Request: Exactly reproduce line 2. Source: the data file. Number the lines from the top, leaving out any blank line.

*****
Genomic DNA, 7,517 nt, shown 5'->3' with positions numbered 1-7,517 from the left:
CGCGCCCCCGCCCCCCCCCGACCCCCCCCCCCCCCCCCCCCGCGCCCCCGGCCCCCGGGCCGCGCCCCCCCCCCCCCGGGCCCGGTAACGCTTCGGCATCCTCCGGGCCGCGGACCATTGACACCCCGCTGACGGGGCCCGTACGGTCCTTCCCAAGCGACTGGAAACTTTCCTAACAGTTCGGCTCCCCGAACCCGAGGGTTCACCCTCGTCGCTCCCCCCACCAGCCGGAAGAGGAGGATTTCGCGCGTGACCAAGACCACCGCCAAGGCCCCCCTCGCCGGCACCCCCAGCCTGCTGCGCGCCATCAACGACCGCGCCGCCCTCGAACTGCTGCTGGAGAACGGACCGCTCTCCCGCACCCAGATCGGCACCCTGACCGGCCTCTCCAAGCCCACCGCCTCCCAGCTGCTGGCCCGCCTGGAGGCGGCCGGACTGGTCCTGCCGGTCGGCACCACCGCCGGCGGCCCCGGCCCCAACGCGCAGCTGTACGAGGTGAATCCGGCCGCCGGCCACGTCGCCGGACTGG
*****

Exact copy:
CGCGCCCCCGCCCCCCCCCGACCCCCCCCCCCCCCCCCCCCGCGCCCCCGGCCCCCGGGCCGCGCCCCCCCCCCCCCGGGCCCGGTAACGCTTCGGCATCCTCCGGGCCGCGGACCATTGACACCCCGCTGACGGGGCCCGTACGGTCCTTCCCAAGCGACTGGAAACTTTCCTAACAGTTCGGCTCCCCGAACCCGAGGGTTCACCCTCGTCGCTCCCCCCACCAGCCGGAAGAGGAGGATTTCGCGCGTGACCAAGACCACCGCCAAGGCCCCCCTCGCCGGCACCCCCAGCCTGCTGCGCGCCATCAACGACCGCGCCGCCCTCGAACTGCTGCTGGAGAACGGACCGCTCTCCCGCACCCAGATCGGCACCCTGACCGGCCTCTCCAAGCCCACCGCCTCCCAGCTGCTGGCCCGCCTGGAGGCGGCCGGACTGGTCCTGCCGGTCGGCACCACCGCCGGCGGCCCCGGCCCCAACGCGCAGCTGTACGAGGTGAATCCGGCCGCCGGCCACGTCGCCGGACTGG